Playa basins formed as a result of the interaction of geomorphic, pedogenic, hydrochemical, and biologic processes. Evidence of eolian processes includes lee dunes on the east side of certain playa basins, which are composed of sediment deflated from the playa basin and straightened shorelines on the east and south margins of many playa lakes. Evidence of fluvial processes includes centripetal drainage that feeds fan deltas at the playa margins. The roughly circular shape of these basins results primarily from centripetal drainage and erosion and transport of sediment to the basin floor. Other processes that may have played secondary roles in the development of playa basins include subsidence induced by dissolution of soil carbonate or of deeply buried Permian salt and eluviation or piping of surface sediments. Destruction of stabilizing vegetation by periodic flooding and of soil crusts by grazing animals probably promoted deflation of playa sediments.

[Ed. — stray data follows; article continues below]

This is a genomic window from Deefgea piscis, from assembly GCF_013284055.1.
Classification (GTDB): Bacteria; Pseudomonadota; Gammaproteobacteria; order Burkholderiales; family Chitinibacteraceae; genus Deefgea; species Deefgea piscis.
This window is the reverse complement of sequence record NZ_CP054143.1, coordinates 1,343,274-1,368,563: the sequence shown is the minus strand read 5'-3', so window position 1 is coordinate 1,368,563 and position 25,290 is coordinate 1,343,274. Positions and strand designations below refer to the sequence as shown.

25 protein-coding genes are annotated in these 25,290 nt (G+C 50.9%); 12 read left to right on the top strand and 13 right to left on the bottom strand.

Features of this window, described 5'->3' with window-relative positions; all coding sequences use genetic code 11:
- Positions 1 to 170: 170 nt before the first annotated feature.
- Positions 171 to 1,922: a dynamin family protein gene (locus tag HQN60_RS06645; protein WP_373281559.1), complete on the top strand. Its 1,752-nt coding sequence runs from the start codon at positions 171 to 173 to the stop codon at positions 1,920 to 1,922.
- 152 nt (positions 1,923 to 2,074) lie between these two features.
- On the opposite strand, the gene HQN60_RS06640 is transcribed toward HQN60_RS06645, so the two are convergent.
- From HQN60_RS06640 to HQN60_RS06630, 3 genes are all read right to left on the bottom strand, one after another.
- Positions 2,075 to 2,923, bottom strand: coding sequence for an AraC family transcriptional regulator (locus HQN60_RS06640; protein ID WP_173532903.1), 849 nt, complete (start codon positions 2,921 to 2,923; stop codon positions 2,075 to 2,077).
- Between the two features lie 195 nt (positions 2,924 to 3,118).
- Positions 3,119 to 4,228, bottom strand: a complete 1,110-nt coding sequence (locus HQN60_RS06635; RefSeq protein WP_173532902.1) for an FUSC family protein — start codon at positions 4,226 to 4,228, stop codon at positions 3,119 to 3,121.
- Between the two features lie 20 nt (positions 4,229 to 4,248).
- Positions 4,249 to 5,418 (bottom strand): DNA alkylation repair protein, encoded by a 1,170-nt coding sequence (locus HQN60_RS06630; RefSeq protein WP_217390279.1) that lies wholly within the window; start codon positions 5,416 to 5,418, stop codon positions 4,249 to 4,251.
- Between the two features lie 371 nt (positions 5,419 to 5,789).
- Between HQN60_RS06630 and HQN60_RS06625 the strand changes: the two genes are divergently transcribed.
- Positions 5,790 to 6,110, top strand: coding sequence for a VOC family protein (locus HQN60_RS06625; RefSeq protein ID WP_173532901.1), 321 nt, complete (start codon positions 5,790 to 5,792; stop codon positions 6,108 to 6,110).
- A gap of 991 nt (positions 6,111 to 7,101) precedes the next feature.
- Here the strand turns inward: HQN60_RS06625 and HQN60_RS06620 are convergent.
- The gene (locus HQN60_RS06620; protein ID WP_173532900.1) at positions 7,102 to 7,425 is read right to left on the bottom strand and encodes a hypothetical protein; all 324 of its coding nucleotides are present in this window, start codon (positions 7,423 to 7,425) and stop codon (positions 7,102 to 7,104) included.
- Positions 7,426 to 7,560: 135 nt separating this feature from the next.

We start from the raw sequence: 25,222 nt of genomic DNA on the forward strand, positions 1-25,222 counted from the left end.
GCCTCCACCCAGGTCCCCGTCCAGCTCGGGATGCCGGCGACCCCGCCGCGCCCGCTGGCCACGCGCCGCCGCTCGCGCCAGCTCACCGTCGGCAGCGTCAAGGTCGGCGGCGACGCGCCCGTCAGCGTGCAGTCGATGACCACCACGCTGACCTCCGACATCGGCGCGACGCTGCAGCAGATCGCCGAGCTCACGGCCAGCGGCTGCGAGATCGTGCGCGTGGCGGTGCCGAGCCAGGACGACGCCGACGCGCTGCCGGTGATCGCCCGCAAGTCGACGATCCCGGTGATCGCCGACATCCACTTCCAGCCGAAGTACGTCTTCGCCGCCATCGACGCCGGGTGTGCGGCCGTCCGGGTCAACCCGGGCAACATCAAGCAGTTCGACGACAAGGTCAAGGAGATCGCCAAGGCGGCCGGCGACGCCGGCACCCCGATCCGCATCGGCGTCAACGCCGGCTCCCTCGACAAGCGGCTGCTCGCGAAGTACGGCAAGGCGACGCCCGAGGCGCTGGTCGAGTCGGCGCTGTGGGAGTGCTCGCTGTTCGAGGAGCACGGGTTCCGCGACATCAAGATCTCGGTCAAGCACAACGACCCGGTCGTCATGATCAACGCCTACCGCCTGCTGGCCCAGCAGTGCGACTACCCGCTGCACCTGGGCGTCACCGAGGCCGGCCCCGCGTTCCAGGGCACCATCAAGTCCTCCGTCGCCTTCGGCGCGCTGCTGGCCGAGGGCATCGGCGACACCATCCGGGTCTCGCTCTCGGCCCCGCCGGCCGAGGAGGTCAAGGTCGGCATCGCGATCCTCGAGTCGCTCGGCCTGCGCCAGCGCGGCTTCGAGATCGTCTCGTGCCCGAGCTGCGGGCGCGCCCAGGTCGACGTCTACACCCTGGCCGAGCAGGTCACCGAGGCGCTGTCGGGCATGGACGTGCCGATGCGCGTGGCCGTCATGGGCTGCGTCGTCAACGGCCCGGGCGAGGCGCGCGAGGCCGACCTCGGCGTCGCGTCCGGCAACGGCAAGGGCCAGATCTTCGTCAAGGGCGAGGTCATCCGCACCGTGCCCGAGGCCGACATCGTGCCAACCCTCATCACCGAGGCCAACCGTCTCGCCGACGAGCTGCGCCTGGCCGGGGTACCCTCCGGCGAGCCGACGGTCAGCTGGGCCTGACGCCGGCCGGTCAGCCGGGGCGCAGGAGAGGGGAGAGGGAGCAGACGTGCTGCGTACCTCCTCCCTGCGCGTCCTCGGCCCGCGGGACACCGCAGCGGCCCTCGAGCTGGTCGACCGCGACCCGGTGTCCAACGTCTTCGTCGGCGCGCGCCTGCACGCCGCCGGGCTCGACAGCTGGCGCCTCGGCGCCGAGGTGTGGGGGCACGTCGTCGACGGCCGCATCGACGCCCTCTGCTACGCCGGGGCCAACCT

Playa basins are stable landforms, which, once initiated, tend to persist in the landscape. The interbedding of Blackwater Draw and playa sediments indicates that playa basins were developing as the Quaternary Blackwater Draw was being deposited. The absence of Miocene-Pliocene Ogallala caprock calcrete beneath parts of some playa basins may indicate that as early as late Ogallala time these playa basins began to develop as solution pans on the caprock calcrete.